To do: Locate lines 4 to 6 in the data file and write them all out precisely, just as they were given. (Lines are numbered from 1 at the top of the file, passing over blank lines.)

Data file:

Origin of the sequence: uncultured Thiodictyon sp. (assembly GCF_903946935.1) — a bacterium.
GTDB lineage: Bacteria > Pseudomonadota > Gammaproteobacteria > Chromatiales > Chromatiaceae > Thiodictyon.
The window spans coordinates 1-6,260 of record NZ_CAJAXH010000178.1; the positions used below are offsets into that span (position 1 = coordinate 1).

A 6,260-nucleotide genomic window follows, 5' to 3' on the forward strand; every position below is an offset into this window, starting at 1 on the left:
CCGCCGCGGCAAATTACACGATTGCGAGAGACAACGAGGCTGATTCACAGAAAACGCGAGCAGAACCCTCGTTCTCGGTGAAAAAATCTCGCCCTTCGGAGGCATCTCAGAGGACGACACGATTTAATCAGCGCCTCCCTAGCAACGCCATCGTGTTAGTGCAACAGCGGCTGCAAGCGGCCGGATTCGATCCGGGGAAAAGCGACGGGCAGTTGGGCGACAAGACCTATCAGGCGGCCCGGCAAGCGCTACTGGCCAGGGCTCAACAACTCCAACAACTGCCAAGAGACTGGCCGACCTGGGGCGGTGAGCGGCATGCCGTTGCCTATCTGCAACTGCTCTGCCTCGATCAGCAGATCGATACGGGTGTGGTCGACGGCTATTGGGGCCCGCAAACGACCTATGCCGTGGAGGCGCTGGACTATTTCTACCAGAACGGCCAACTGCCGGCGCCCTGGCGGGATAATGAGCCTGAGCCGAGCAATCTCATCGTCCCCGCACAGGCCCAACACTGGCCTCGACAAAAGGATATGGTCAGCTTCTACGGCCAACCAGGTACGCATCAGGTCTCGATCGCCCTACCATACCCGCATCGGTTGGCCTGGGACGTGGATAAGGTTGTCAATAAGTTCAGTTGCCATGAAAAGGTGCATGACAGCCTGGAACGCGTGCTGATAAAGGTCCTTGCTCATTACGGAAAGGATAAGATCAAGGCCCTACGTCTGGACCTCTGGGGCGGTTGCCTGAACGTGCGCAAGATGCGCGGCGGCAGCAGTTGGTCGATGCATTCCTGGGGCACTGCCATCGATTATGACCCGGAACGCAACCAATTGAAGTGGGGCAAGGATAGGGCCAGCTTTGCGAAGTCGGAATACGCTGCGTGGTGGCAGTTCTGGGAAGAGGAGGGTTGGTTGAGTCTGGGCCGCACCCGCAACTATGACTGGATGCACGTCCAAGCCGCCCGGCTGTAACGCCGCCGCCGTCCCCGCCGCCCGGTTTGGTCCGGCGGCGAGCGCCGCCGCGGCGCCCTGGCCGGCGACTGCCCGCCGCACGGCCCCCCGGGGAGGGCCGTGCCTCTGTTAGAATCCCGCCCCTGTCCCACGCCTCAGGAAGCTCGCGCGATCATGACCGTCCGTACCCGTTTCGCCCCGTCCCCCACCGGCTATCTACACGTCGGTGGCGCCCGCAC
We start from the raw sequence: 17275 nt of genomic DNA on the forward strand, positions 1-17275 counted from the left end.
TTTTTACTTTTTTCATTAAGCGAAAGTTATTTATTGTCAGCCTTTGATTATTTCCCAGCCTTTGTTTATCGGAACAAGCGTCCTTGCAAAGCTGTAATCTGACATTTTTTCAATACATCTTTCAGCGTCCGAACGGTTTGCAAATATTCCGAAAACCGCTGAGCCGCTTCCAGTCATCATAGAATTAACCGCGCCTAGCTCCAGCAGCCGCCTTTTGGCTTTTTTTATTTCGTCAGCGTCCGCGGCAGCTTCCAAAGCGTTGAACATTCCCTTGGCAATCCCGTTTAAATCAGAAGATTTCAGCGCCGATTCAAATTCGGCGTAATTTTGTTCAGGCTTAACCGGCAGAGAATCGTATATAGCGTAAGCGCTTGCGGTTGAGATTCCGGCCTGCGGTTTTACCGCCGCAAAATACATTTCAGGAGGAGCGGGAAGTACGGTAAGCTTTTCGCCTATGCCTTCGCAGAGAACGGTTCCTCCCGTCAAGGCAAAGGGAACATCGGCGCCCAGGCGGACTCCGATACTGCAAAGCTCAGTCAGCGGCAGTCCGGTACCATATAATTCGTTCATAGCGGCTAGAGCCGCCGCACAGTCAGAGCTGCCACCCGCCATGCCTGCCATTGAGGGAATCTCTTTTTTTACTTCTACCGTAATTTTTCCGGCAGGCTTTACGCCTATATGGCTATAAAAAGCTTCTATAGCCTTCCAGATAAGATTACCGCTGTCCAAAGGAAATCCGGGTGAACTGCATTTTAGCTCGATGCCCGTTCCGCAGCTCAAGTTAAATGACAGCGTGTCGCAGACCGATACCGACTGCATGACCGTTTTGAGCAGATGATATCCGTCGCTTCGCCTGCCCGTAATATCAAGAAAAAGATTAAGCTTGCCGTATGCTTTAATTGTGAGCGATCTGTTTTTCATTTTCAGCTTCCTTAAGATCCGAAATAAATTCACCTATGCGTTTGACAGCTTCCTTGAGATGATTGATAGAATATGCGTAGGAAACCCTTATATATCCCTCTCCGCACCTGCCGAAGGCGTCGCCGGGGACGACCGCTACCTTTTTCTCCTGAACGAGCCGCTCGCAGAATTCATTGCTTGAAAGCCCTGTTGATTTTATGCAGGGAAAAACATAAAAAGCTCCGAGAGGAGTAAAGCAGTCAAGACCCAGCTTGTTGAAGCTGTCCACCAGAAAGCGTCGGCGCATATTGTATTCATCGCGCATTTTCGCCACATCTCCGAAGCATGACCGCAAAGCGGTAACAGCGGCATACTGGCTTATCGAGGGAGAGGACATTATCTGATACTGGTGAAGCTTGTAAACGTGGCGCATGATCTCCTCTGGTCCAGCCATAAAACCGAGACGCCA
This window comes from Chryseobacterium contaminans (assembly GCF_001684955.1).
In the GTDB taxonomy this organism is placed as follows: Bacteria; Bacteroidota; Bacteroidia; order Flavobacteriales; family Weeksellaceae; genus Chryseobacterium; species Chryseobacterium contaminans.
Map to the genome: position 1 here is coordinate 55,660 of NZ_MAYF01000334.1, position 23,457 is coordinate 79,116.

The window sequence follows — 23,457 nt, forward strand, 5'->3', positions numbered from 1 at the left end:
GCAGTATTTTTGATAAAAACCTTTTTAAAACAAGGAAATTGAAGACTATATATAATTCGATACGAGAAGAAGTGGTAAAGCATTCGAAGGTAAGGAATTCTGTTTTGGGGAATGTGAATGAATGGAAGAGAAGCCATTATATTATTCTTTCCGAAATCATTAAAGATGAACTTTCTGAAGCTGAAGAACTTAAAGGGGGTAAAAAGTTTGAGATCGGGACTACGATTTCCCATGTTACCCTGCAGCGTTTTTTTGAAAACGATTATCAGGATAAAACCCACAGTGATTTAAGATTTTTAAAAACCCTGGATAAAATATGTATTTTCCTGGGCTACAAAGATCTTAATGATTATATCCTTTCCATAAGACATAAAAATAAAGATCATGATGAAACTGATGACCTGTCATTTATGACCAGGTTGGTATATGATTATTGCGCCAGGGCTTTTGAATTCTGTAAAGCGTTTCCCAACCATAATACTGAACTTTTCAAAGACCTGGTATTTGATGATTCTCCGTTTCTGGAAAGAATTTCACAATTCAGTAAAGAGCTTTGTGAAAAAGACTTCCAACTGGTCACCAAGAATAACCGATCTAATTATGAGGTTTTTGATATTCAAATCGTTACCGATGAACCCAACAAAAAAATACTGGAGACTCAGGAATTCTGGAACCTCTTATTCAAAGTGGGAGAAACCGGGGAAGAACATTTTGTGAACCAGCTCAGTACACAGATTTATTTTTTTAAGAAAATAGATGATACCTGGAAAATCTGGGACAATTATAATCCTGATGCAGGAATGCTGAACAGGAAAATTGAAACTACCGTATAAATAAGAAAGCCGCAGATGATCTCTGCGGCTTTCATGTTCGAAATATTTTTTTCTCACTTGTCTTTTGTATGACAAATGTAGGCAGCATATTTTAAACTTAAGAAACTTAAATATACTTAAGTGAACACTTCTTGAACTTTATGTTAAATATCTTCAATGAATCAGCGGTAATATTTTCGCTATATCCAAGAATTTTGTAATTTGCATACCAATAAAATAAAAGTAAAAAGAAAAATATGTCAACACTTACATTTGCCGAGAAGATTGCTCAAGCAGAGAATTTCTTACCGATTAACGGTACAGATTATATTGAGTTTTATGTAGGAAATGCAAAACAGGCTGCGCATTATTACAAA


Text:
A 6,260-nucleotide genomic window follows, 5' to 3' on the forward strand; every position below is an offset into this window, starting at 1 on the left:
CCGCCGCGGCAAATTACACGATTGCGAGAGACAACGAGGCTGATTCACAGAAAACGCGAGCAGAACCCTCGTTCTCGGTGAAAAAATCTCGCCCTTCGGAGGCATCTCAGAGGACGACACGATTTAATCAGCGCCTCCCTAGCAACGCCATCGTGTTAGTGCAACAGCGGCTGCAAGCGGCCGGATTCGATCCGGGGAAAAGCGACGGGCAGTTGGGCGACAAGACCTATCAGGCGGCCCGGCAAGCGCTACTGGCCAGGGCTCAACAACTCCAACAACTGCCAAGAGACTGGCCGACCTGGGGCGGTGAGCGGCATGCCGTTGCCTATCTGCAACTGCTCTGCCTCGATCAGCAGATCGATACGGGTGTGGTCGACGGCTATTGGGGCCCGCAAACGACCTATGCCGTGGAGGCGCTGGACTATTTCTACCAGAACGGCCAACTGCCGGCGCCCTGGCGGGATAATGAGCCTGAGCCGAGCAATCTCATCGTCCCCGCACAGGCCCAACACTGGCCTCGACAAAAGGATATGGTCAGCTTCTACGGCCAACCAGGTACGCATCAGGTCTCGATCGCCCTACCATACCCGCATCGGTTGGCCTGGGACGTGGATAAGGTTGTCAATAAGTTCAGTTGCCATGAAAAGGTGCATGACAGCCTGGAACGCGTGCTGATAAAGGTCCTTGCTCATTACGGAAAGGATAAGATCAAGGCCCTACGTCTGGACCTCTGGGGCGGTTGCCTGAACGTGCGCAAGATGCGCGGCGGCAGCAGTTGGTCGATGCATTCCTGGGGCACTGCCATCGATTATGACCCGGAACGCAACCAATTGAAGTGGGGCAAGGATAGGGCCAGCTTTGCGAAGTCGGAATACGCTGCGTGGTGGCAGTTCTGGGAAGAGGAGGGTTGGTTGAGTCTGGGCCGCACCCGCAACTATGACTGGATGCACGTCCAAGCCGCCCGGCTGTAACGCCGCCGCCGTCCCCGCCGCCCGGTTTGGTCCGGCGGCGAGCGCCGCCGCGGCGCCCTGGCCGGCGACTGCCCGCCGCACGGCCCCCCGGGGAGGGCCGTGCCTCTGTTAGAATCCCGCCCCTGTCCCACGCCTCAGGAAGCTCGCGCGATCATGACCGTCCGTACCCGTTTCGCCCCGTCCCCCACCGGCTATCTACACGTCGGTGGCGCCCGCAC
We start from the raw sequence: 17275 nt of genomic DNA on the forward strand, positions 1-17275 counted from the left end.